Sixty-eight years ago this week, Harry S. Truman succeeded Franklin D. Roosevelt as President of the United States, upon FDR’s death on April 12, 1945.
Photo: Harry S. Truman taking the oath of office, at 7:09 p.m. Bess and Margaret Truman stand to the right of Truman. Immediately behind Mr. Truman are (from left to right): Press Secretary Jonathan Daniels, Admiral William Leahy, Secretary of Agriculture Claude Wickard, receptionist William Simmons, and Speaker of the House Sam Rayburn.
from the Truman Library
Franklin and Eleanor Roosevelt were married on St. Patrick’s Day in 1905 in New York City. The wedding took place at the home of Eleanor’s aunt, Mrs. Henry Parrish Jr. The bride was given away by her uncle, President Theodore Roosevelt.
The newlyweds took their honeymoon over the summer and visited England, France, Germany, Italy, Scotland and Switzerland.
Here, Eleanor wears her wedding dress in a portrait from 1/20/05.
Franklin D. Roosevelt delivers his first Fireside Chat radio address to the nation from the White House. On March 12, 1933, President Franklin D. Roosevelt delivered the first of many radio addresses to the American people known as Fireside Chats. The first Chat concerned the actions taken by FDR to resolve the banking crisis that had confronted him upon his inauguration on March 4th.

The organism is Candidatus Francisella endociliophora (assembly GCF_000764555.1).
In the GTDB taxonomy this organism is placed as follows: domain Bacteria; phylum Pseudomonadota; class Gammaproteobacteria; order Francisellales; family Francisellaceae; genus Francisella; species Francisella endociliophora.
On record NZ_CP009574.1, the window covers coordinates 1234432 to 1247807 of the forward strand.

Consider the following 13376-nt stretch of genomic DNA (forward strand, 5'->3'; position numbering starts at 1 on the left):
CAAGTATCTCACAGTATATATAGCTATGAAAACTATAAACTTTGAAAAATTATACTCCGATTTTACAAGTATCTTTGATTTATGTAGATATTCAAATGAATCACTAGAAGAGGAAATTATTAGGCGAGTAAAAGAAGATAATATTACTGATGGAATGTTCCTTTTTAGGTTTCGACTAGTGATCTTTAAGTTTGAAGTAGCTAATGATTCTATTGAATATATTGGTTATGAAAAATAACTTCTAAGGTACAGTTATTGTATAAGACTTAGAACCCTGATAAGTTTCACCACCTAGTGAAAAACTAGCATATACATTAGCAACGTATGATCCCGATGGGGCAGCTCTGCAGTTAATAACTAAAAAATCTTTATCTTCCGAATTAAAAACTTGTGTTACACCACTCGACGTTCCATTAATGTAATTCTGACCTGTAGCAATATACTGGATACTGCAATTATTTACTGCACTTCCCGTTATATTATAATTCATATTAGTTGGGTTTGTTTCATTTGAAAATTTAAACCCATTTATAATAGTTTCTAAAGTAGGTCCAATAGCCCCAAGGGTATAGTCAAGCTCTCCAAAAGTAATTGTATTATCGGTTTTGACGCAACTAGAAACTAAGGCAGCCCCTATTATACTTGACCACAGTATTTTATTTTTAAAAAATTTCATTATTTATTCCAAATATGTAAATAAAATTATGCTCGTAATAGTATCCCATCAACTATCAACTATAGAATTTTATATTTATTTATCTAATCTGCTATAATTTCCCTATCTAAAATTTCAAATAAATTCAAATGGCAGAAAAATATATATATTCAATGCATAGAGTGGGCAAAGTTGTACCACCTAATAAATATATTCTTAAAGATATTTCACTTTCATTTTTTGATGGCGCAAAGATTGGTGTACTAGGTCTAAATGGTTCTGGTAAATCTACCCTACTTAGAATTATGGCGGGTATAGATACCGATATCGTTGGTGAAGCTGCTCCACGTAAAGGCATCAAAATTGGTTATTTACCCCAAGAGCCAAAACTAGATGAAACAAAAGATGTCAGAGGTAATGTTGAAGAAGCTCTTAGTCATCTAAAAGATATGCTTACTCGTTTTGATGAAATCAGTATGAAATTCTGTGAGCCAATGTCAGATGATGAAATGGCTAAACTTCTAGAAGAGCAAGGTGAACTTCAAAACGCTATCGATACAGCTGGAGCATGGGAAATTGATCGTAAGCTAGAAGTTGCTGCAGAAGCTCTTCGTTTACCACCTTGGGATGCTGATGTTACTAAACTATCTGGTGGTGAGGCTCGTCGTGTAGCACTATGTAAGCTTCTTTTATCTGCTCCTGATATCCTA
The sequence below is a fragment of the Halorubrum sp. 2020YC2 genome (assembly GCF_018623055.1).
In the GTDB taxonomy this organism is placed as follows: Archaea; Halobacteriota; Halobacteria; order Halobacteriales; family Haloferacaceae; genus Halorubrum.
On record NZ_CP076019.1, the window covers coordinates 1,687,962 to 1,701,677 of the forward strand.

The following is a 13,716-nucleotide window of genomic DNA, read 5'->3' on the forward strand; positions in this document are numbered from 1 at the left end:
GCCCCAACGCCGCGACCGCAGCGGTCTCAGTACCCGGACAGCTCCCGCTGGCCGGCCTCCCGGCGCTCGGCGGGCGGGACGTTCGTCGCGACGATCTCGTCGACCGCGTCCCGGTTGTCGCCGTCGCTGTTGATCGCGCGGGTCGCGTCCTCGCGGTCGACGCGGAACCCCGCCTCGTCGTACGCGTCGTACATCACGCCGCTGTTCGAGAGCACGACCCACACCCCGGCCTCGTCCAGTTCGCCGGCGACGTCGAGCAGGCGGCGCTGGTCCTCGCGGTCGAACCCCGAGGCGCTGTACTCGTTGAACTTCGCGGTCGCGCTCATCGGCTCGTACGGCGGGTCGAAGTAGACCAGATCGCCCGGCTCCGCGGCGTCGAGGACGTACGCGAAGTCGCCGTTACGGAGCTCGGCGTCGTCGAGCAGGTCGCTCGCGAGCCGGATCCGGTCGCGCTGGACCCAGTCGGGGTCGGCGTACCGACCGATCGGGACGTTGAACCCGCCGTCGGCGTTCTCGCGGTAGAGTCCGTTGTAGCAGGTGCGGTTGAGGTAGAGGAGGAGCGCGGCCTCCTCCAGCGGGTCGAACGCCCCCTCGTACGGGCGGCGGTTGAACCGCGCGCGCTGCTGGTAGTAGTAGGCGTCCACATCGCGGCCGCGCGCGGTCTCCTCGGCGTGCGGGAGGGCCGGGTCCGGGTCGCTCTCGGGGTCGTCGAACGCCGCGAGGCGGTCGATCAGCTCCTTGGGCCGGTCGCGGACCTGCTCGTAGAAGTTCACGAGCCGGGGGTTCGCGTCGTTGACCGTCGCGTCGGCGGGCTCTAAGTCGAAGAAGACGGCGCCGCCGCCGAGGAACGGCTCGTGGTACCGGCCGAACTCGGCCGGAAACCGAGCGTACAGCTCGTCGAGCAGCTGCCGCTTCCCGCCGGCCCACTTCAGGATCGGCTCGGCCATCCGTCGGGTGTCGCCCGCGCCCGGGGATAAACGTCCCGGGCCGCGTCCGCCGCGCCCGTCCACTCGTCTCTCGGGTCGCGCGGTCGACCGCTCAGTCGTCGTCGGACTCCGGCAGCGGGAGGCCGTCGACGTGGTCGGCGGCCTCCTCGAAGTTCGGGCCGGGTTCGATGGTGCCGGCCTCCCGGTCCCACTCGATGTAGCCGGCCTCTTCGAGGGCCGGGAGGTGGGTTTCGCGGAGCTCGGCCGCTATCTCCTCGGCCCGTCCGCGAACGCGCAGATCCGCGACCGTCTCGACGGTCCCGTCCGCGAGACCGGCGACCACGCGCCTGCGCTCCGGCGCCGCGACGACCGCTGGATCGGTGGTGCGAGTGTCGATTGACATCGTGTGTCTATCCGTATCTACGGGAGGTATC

Photograph of the Shibuya Family before relocation. April 1942
Original caption: Mountain View, California. Members of the Shibuya family are pictured at their home before evacuation. The father and the mother were born in Japan and came to this country in 1904. At that time the father had $60 in cash and a basket of clothes. He later built a prosperous business of raising select varieties of chrysanthemums which he shipped to eastern markets under his own trade name. Six children in the family were born in the United States. The four older children attended leading California Universities. Evacuees of Japanese ancestry will be housed in War Relocation Authority Centers for the duration.
In 1942, President Roosevelt signed Executive Order 9066 which was used almost exclusively to intern Americans of Japanese descent. By 1943, more than 110,000 Japanese Americans had been forced from their homes and moved to camps. Forty-six years later, on August 10, 1988, President Reagan participated in a signing ceremony for the Japanese-American Internment Compensation Bill.
These are images from our archives of Japanese Americans relocated to interment camps between 1942-1945.
Franklin Delano Roosevelt + Jaw Fish + Houseboat = Florida, 1924
In 1924, FDR and friend, John Lawrence, purchased a second-hand houseboat that the two named the Larooco. At that time FDR was still coming to terms with his polio diagnosis and hoped that the fun and relaxation of seasonal houseboat life in the warm waters of Florida would benefit his health and recovery. Trusted friend and adviser, Louis Howe, presented FDR with a light-hearted gift of an illustrated ship log to commemorate the Larooco’s first voyage. The cover of the log is pictured above.
Roosevelt made three trips in all aboard the vessel, his last in 1926. The Larooco washed inland during a hurricane and was later sold as scrap in 1927. As FDR wrote to his mother:
So ended a good craft with a personality.
-from The Roosevelt Library